It is often said that the state of your feet shows in your face – and painful feet can certainly make a big difference to how you feel, and limit your mobility to a significant extent.
People with the most complex foot problems could benefit from having custom-made footwear: there are still a few shoemakers who have the expertise to make comfortable and stylish shoes that can accommodate foot problems associated with disabilities and long-term medical conditions.
Sometimes, the NHS may prescribe orthopaedic footwear, if one or both feet are of a very irregular shape, for example, or if there is a significant difference in size between them. People with diabetes or arthritis, or other conditions that make the foot or ankle weak or prone to injury, may also require custom made footwear. If you think that you may be eligible for NHS-prescribed footwear, you should ask your GP to refer you to a specialist related to your disability, in the first instance. They will then prescribe the footwear you need, and refer you on to the Orthotic or Surgical Appliance Department, who are responsible for the provision of the footwear. The person who measures you for footwear is an orthotist.
Less severe problems may be addressed with bespoke orthotic insoles – made to a cast of the feet, these can transform the way you walk, and often enable the wearer to continue to wear shop-bought shoes. The sort of conditions that can be helped by correct orthotic insoles include diabetes, plantar fasciitis, hallux valgus (bunions) and pronation (feet rolling inwards excessively). They can also help manage pain and difficulty in walking caused by long-term conditions such as polio, spina bifida, stroke and cerebral palsy. Short-term use of orthotics may be required following sports injuries. Here, a custom-made orthotic insole is being shaped to fit inside the shoe.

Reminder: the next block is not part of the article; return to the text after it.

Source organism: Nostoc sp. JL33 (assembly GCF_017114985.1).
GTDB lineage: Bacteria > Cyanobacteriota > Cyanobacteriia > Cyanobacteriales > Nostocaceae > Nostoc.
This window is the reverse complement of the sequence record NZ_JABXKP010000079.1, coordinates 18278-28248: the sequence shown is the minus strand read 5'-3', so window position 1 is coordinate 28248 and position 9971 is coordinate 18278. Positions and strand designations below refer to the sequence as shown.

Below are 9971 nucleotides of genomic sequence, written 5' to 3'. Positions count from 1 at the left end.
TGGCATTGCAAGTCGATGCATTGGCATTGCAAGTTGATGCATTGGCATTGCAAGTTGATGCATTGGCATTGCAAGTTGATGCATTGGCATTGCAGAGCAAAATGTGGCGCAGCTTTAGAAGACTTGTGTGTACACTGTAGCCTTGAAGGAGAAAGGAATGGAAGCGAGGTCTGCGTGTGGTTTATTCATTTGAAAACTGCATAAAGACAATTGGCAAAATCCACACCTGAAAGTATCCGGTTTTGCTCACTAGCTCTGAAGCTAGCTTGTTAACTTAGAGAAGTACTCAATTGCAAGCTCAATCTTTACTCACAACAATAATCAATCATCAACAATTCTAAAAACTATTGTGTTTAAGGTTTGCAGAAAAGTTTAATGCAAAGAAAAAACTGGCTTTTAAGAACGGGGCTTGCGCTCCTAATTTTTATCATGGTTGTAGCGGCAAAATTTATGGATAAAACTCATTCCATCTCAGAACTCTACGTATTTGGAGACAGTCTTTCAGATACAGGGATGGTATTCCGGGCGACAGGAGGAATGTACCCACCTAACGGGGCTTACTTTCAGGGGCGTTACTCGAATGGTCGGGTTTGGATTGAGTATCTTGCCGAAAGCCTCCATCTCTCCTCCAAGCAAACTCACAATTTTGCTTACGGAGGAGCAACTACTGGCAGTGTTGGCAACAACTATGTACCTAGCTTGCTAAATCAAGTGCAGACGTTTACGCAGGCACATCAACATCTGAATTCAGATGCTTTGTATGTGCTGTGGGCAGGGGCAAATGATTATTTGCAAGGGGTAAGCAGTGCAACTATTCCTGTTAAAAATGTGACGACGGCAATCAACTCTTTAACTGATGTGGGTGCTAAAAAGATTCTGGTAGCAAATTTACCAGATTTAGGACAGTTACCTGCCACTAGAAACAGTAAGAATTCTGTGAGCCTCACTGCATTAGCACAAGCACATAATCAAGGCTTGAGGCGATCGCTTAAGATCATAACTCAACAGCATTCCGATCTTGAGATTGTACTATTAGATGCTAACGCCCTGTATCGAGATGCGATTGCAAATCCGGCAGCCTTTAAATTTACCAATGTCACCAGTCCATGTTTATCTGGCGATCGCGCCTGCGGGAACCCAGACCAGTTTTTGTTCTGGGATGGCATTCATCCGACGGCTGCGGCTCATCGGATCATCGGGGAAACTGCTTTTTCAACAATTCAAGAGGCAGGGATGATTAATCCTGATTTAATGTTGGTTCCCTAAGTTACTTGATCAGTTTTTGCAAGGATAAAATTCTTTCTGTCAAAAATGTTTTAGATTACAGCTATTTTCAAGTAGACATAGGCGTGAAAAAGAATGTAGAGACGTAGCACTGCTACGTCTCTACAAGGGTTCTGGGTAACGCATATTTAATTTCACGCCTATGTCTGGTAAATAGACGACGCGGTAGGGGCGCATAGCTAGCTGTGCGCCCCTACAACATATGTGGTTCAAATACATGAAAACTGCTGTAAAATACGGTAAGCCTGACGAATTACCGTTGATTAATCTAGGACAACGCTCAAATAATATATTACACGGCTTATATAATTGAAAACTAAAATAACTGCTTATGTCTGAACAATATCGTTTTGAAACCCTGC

Shoes and Slippers
Even without conditions that require special custom-made orthotics, pressure on the soles of your feet can make walking uncomfortable. As we get older, the pads of natural cushioning on the soles of the feet get thinner and less effective at absorbing pressure. Gel insoles are a good way to help absorb impact and so ease the pressure.
Many people who lose the dexterity to tie shoelaces would still like to wear a smart pair of lace up shoes, rather than being limited to loafers or Velcro fastening. One solution is elastic laces, which turn lace-ups into slip-on shoes. Another possibility is spring clips, which hold the laces closed.
If you need extra room to accommodate bunions, swelling, problem toes, bandaging or very wide feet, there are ranges of shoes and slippers available which are wider and deeper than usual footwear, in styles to suit range of conditions, including stroke, arthritis, diabetes, or leg ulcer.
A shoe horn is a simple, low-cost aid that helps with putting on shoes, particularly if you have reduced dexterity or weakness in your hands. A long handled shoe horn, such as the ones shown here, avoids the need to bend down in order to get the shoes on.